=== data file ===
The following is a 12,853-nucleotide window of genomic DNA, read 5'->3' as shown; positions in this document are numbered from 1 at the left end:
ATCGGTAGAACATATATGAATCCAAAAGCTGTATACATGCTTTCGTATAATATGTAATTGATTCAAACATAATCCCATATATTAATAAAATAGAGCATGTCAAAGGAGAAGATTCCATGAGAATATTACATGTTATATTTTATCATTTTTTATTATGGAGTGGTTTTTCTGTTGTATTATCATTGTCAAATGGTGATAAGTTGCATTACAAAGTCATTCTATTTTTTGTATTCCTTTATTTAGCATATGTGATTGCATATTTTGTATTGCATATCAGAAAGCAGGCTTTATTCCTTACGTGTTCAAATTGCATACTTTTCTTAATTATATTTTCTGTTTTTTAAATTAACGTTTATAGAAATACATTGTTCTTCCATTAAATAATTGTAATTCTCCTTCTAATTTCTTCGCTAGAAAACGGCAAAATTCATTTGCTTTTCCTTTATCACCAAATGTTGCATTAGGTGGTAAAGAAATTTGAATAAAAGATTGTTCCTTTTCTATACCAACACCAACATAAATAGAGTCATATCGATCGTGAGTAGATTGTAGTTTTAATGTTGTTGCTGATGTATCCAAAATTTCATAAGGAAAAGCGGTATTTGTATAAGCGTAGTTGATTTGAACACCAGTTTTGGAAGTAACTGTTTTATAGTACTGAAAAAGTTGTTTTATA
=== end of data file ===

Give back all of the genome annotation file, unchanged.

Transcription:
The following is a 12,853-nucleotide window of genomic DNA, read 5'->3' as shown; positions in this document are numbered from 1 at the left end:
ATCGGTAGAACATATATGAATCCAAAAGCTGTATACATGCTTTCGTATAATATGTAATTGATTCAAACATAATCCCATATATTAATAAAATAGAGCATGTCAAAGGAGAAGATTCCATGAGAATATTACATGTTATATTTTATCATTTTTTATTATGGAGTGGTTTTTCTGTTGTATTATCATTGTCAAATGGTGATAAGTTGCATTACAAAGTCATTCTATTTTTTGTATTCCTTTATTTAGCATATGTGATTGCATATTTTGTATTGCATATCAGAAAGCAGGCTTTATTCCTTACGTGTTCAAATTGCATACTTTTCTTAATTATATTTTCTGTTTTTTAAATTAACGTTTATAGAAATACATTGTTCTTCCATTAAATAATTGTAATTCTCCTTCTAATTTCTTCGCTAGAAAACGGCAAAATTCATTTGCTTTTCCTTTATCACCAAATGTTGCATTAGGTGGTAAAGAAATTTGAATAAAAGATTGTTCCTTTTCTATACCAACACCAACATAAATAGAGTCATATCGATCGTGAGTAGATTGTAGTTTTAATGTTGTTGCTGATGTATCCAAAATTTCATAAGGAAAAGCGGTATTTGTATAAGCGTAGTTGATTTGAACACCAGTTTTGGAAGTAACTGTTTTATAGTACTGAAAAAGTTGTTTTATA